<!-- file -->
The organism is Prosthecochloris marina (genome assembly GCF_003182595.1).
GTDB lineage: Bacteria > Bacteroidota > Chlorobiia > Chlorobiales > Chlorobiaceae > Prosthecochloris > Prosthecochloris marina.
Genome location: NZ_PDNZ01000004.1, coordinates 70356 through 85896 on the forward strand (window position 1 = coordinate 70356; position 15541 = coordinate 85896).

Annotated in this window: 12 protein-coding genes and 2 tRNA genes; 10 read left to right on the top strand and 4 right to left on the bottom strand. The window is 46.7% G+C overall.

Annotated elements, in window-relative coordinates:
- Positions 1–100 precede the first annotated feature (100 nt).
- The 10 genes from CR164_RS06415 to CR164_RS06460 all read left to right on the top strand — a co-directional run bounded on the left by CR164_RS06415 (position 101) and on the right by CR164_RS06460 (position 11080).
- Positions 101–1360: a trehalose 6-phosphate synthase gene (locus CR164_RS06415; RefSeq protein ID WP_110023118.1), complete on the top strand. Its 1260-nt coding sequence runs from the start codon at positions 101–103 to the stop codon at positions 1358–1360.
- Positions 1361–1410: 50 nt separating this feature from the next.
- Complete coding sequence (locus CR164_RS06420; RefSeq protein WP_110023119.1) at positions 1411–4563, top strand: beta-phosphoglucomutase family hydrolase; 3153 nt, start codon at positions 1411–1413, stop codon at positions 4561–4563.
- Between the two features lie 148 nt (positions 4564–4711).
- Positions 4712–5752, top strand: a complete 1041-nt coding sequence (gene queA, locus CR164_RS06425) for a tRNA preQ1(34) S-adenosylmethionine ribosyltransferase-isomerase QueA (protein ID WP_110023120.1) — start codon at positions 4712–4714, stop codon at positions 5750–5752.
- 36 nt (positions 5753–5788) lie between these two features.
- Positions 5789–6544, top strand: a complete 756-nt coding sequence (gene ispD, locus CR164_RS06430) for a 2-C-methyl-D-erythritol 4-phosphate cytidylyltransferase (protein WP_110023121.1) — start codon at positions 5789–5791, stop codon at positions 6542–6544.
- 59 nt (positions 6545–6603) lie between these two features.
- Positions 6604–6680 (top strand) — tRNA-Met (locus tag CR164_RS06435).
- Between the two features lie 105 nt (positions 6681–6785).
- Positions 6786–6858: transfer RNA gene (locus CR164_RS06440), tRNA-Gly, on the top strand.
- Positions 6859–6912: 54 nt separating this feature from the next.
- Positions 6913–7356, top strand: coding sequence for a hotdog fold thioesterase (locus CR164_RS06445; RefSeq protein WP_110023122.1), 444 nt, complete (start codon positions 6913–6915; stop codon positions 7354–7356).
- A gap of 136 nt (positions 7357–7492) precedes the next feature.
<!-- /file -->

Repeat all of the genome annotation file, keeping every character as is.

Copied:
The organism is Prosthecochloris marina (genome assembly GCF_003182595.1).
GTDB lineage: Bacteria > Bacteroidota > Chlorobiia > Chlorobiales > Chlorobiaceae > Prosthecochloris > Prosthecochloris marina.
Genome location: NZ_PDNZ01000004.1, coordinates 70356 through 85896 on the forward strand (window position 1 = coordinate 70356; position 15541 = coordinate 85896).

Annotated in this window: 12 protein-coding genes and 2 tRNA genes; 10 read left to right on the top strand and 4 right to left on the bottom strand. The window is 46.7% G+C overall.

Annotated elements, in window-relative coordinates:
- Positions 1–100 precede the first annotated feature (100 nt).
- The 10 genes from CR164_RS06415 to CR164_RS06460 all read left to right on the top strand — a co-directional run bounded on the left by CR164_RS06415 (position 101) and on the right by CR164_RS06460 (position 11080).
- Positions 101–1360: a trehalose 6-phosphate synthase gene (locus CR164_RS06415; RefSeq protein ID WP_110023118.1), complete on the top strand. Its 1260-nt coding sequence runs from the start codon at positions 101–103 to the stop codon at positions 1358–1360.
- Positions 1361–1410: 50 nt separating this feature from the next.
- Complete coding sequence (locus CR164_RS06420; RefSeq protein WP_110023119.1) at positions 1411–4563, top strand: beta-phosphoglucomutase family hydrolase; 3153 nt, start codon at positions 1411–1413, stop codon at positions 4561–4563.
- Between the two features lie 148 nt (positions 4564–4711).
- Positions 4712–5752, top strand: a complete 1041-nt coding sequence (gene queA, locus CR164_RS06425) for a tRNA preQ1(34) S-adenosylmethionine ribosyltransferase-isomerase QueA (protein ID WP_110023120.1) — start codon at positions 4712–4714, stop codon at positions 5750–5752.
- 36 nt (positions 5753–5788) lie between these two features.
- Positions 5789–6544, top strand: a complete 756-nt coding sequence (gene ispD, locus CR164_RS06430) for a 2-C-methyl-D-erythritol 4-phosphate cytidylyltransferase (protein WP_110023121.1) — start codon at positions 5789–5791, stop codon at positions 6542–6544.
- 59 nt (positions 6545–6603) lie between these two features.
- Positions 6604–6680 (top strand) — tRNA-Met (locus tag CR164_RS06435).
- Between the two features lie 105 nt (positions 6681–6785).
- Positions 6786–6858: transfer RNA gene (locus CR164_RS06440), tRNA-Gly, on the top strand.
- Positions 6859–6912: 54 nt separating this feature from the next.
- Positions 6913–7356, top strand: coding sequence for a hotdog fold thioesterase (locus CR164_RS06445; RefSeq protein WP_110023122.1), 444 nt, complete (start codon positions 6913–6915; stop codon positions 7354–7356).
- A gap of 136 nt (positions 7357–7492) precedes the next feature.